I've noticed a trend in recent movies that involves very, very simple dramatic titles. They're usually either one word-- like Saw -- or one word preceded by an all-important THE, giving it more weight and tension -- The Town. The American.
It's trickled into television too, with the premiere of a new tv show called The Event (you're already wondering what The Event is now, aren't you?) It's a great gimmick for getting people intrigued and curious. The Tourist. Ooh, what about this tourist? Does something maybe happen to him on vacation? Inception. Avatar. Devil. Buried. The Switch. The Takers. I could go on.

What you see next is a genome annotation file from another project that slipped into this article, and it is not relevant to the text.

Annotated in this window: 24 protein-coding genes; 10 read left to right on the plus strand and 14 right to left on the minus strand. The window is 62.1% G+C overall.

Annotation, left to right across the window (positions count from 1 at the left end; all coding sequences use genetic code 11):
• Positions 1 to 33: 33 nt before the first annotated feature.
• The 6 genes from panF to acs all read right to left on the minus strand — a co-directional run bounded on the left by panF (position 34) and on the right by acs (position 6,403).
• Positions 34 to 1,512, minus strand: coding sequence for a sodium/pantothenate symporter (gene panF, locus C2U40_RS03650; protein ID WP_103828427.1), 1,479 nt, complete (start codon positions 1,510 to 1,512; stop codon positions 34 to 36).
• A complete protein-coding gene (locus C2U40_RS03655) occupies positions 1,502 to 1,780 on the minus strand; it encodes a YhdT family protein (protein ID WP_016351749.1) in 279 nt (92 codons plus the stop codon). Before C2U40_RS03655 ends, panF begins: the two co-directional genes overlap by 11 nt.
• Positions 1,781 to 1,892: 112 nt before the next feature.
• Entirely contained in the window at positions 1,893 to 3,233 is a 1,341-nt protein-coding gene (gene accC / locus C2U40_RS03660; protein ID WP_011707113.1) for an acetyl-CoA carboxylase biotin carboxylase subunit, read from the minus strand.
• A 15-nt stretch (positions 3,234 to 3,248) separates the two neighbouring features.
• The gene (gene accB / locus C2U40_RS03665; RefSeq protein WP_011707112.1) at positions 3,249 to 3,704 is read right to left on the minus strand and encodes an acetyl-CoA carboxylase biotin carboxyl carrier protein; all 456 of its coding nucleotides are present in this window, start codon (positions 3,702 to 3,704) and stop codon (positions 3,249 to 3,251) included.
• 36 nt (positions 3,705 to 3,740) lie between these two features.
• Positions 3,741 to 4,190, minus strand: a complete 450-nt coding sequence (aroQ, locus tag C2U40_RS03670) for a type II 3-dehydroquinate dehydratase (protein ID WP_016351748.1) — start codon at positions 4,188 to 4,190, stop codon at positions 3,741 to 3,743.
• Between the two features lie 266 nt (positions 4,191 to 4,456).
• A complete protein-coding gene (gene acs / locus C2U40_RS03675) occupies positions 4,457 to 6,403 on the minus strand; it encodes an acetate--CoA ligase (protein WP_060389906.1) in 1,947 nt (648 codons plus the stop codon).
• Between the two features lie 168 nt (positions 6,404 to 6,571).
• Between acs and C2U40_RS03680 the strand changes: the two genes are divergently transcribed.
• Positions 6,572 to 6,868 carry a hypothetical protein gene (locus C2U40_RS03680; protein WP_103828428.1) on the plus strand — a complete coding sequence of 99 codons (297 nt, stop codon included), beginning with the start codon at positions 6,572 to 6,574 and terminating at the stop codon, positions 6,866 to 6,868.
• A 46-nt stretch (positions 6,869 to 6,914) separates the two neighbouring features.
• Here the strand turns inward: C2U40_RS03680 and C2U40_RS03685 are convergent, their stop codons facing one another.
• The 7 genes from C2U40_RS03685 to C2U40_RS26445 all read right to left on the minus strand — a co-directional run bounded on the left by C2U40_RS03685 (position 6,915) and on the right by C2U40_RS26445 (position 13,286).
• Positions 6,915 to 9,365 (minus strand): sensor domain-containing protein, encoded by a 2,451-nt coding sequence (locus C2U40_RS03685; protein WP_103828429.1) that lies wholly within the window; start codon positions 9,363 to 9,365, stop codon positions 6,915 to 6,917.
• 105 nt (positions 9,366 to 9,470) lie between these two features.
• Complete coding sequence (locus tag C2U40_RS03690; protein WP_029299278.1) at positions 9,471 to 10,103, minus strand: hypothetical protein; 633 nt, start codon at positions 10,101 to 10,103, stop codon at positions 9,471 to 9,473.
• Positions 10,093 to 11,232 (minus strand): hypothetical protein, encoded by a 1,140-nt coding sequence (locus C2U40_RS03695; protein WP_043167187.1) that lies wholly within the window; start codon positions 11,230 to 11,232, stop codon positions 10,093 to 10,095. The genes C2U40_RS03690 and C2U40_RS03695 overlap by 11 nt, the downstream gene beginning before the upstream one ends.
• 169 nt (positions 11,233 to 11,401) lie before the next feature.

Short, blunt monikers have existed as long as there have been movies around to title. Greed, The Letter, The Innocents and Dracula immediately spring to mind, but it's definitely become more of a trend during the last decade or so. While the overwhelming amount of remakes and pitiful lack of new, inventive scripts leads me to believe that the simple titling is a reflection of Hollywood's laziness in coming up with creative new material, I actually think there's a different more unsettling reason. Most movie-goers are looking for a two-hour thrill, and they won't be pulled in to theaters unless the title invokes a sense of intrigue, mystery, suspense heavy drama or gore.
And this got me to thinking... if classic movies had been titled by today's movie makers, what would they be called?
*cue wavy fade into dream sequence*